Saturday, November 8, 2014

The Denver Post's marijuana critic

[Jake] Browne, 31, held the bud up to his nose and inhaled. Then he opened his computer. “Faint lemony sweetness,” he typed, before loading the pot into a small glass pipe.

“I usually will take one, maybe two hits,” he said as he fired up the bowl. “I’m looking for how it burns, the taste, if it’s flushed well — meaning you don’t want to taste the fertilizers or chemicals.” He exhaled, waited and then turned to his computer again. “Head high. No initial body effect,” he wrote.

This is Mr. Browne’s job (or, at least, one of his jobs). The longtime resident of Colorado — where marijuana has been legal since January...

He is also the first pot critic for The Denver Post, Colorado’s oldest and largest daily newspaper. ... Yes, he is paid to smoke it — and then write about the high.

“The thing people say to me most often is, ‘Dude, you must have the best job ever,’ ” said Mr. Browne, sitting in his living room. ...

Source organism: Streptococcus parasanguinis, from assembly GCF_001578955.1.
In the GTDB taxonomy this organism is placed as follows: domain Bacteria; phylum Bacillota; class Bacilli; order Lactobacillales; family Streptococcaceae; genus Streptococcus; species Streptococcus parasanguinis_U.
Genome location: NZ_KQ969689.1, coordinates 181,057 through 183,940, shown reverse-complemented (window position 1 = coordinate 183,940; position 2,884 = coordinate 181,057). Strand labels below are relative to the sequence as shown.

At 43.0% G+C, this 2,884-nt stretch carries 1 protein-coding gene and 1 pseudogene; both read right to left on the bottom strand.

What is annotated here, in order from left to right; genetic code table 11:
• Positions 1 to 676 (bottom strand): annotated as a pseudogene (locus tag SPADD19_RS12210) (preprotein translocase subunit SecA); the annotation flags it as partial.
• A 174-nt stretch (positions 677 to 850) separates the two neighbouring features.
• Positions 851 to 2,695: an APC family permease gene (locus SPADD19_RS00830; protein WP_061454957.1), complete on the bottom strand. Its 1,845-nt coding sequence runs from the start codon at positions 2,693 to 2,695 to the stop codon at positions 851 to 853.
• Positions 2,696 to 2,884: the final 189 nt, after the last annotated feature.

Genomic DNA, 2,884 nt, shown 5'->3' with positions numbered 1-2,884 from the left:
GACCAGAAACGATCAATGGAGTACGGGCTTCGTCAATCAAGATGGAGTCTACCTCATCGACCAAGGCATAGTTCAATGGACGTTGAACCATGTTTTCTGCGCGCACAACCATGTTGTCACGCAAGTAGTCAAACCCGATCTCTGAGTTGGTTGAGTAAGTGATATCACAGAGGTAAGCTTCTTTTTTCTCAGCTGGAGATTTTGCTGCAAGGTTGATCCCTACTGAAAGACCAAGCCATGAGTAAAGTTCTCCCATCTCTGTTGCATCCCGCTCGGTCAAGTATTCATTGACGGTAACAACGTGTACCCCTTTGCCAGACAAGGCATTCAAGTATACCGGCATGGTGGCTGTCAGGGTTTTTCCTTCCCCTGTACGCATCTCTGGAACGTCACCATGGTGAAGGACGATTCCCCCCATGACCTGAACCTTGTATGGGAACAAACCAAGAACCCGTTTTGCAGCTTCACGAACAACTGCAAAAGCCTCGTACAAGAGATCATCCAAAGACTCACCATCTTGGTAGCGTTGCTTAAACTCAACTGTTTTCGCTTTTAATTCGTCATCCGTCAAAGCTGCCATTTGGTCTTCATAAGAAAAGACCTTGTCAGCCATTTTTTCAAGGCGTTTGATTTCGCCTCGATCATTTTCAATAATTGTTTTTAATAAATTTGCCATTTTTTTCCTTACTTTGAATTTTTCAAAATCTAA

...Ricardo Baca, the newspaper’s newly appointed cannabis editor (and a longtime staff member) said it simply made journalistic sense. “We have a restaurant critic and wine reviewers,” he said. “We have an award-winning craft beer blog. From that logic you do need a pot critic — and maybe a few of them.” ...

The key to pot criticism, Mr. Browne said, is knowing your audience. While he tries to keep his language basic enough that a nonsmoker could understand it (“I think pot needs smart people to be ambassadors to the masses,” he said), he doesn’t want to be condescending to those who do. “I never want to be that pretentious pot critic,” he said.
--Jessica Bennett, NYT, on a critic for everything